Men with low levels of stress are more attractive to women, according to research at the University of Abertay.
The team analysed hormone levels in young men and showed pictures to a group of women.
It found a strong link between low levels of the stress hormone cortisol in men and how attractive they were to the opposite sex.
The research also discovered no link between high levels of the sex hormone testosterone and sex appeal.
Dr Fhionna Moore, a psychology lecturer at Abertay University who lead the research team, said that previous studies had suggested a link between high levels of testosterone and greater health benefits as it was thought that only males with a strong immune system could cope with higher levels of the sex hormone.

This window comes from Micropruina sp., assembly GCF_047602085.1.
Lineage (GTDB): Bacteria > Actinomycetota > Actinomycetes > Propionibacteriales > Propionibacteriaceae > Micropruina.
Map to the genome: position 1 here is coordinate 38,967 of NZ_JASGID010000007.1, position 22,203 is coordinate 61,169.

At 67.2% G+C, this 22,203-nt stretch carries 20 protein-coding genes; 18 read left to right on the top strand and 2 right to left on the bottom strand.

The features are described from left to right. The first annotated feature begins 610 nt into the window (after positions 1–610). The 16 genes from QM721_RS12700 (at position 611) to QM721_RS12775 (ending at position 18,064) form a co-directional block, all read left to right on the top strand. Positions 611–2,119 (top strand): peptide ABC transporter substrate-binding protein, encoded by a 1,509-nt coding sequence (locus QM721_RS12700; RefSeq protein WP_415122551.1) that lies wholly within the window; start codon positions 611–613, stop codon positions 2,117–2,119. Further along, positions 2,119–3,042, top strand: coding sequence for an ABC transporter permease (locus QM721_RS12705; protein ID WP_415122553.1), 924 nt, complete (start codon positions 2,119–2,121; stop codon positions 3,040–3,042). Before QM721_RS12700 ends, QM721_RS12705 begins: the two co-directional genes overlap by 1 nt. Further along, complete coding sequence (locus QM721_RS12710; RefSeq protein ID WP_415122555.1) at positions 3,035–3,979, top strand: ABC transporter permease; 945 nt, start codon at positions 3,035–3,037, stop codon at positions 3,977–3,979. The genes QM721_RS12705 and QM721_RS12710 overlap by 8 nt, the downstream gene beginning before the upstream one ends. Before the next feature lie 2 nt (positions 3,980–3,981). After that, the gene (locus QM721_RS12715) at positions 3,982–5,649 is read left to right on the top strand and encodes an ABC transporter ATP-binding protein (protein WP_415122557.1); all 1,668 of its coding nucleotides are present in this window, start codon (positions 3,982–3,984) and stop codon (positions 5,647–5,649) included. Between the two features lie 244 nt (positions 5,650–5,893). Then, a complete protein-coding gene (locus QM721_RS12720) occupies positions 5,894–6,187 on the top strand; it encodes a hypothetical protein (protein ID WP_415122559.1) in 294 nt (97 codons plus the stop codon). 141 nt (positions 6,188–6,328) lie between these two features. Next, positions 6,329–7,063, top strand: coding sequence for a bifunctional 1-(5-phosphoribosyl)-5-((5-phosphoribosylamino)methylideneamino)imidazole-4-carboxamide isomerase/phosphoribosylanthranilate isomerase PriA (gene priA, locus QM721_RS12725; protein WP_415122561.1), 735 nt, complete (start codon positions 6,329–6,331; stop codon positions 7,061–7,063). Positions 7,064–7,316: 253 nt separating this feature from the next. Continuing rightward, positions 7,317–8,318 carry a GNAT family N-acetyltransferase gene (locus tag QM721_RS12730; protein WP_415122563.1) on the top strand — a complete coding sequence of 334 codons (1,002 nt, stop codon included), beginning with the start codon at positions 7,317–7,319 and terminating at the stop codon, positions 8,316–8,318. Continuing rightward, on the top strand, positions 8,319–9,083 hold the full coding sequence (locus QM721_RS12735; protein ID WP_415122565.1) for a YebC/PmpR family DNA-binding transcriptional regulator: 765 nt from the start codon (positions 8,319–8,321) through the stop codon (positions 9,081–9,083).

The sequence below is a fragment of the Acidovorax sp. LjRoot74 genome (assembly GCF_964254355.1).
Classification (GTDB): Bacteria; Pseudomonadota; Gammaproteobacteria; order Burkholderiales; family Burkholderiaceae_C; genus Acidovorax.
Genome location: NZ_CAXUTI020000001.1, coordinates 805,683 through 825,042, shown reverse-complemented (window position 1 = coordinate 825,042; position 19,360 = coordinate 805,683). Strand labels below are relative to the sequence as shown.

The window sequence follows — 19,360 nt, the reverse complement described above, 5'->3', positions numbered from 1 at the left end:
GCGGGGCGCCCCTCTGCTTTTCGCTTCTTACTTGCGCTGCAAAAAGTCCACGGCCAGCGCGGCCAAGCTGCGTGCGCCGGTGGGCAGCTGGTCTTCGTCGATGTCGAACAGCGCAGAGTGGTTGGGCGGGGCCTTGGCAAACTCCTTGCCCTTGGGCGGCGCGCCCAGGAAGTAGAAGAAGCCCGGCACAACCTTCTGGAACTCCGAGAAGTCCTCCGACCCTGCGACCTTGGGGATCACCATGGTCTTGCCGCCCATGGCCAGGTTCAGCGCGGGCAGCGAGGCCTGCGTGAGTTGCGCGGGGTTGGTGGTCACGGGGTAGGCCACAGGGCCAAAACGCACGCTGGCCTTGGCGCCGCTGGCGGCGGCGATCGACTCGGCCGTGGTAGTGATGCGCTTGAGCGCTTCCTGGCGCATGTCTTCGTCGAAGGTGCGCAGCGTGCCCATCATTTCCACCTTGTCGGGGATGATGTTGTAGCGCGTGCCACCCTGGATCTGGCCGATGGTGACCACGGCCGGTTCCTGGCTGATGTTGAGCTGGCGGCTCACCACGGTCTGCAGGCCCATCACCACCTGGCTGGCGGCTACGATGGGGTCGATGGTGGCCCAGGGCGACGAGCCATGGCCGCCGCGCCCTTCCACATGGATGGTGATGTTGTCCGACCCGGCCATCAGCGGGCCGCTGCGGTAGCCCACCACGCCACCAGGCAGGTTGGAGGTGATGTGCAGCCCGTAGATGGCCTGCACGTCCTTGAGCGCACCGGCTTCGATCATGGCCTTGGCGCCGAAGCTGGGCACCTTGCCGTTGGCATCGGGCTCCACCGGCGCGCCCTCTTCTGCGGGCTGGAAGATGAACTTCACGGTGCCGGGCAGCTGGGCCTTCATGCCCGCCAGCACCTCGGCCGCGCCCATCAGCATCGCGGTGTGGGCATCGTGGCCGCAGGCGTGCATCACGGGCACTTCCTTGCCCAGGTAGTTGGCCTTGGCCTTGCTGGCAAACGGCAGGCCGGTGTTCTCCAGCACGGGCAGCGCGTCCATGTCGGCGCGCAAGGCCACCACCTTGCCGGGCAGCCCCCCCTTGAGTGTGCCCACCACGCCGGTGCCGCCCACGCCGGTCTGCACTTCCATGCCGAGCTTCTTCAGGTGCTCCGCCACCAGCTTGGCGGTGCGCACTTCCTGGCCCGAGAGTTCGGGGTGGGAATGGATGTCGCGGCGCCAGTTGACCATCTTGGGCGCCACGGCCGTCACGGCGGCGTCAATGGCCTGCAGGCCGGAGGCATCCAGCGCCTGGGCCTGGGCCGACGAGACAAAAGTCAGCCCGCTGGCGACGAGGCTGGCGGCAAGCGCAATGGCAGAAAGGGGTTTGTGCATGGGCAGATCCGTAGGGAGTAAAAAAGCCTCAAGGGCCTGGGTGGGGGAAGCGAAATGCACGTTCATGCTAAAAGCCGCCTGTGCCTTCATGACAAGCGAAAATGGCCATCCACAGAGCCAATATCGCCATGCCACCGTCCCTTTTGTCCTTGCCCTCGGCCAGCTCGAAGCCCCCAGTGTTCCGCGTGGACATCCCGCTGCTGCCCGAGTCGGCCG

She said the university's study debunked that suggestion saying: "We analysed different levels and combinations of cortisol and testosterone and found a strong link between low cortisol levels, which is present when someone has low stress levels, and being highly attractive to women."
The study also showed that female attraction to men with low stress levels was at its highest during the fertile phase of their cycle.
Dr Moore added that the findings suggested that: "An ability to handle stressful situations suggests a strong genetic make-up and the ability to pass 'good genes' to their children."
The survey also showed increased attractiveness for men with consistent hormone levels.
The first part of the study looked at hormone levels while the second used computer software to prepare composite faces representing different mixes of hormone levels.
In the first sample 42 women and 39 men were used. In the second 43 women and 39 men took part.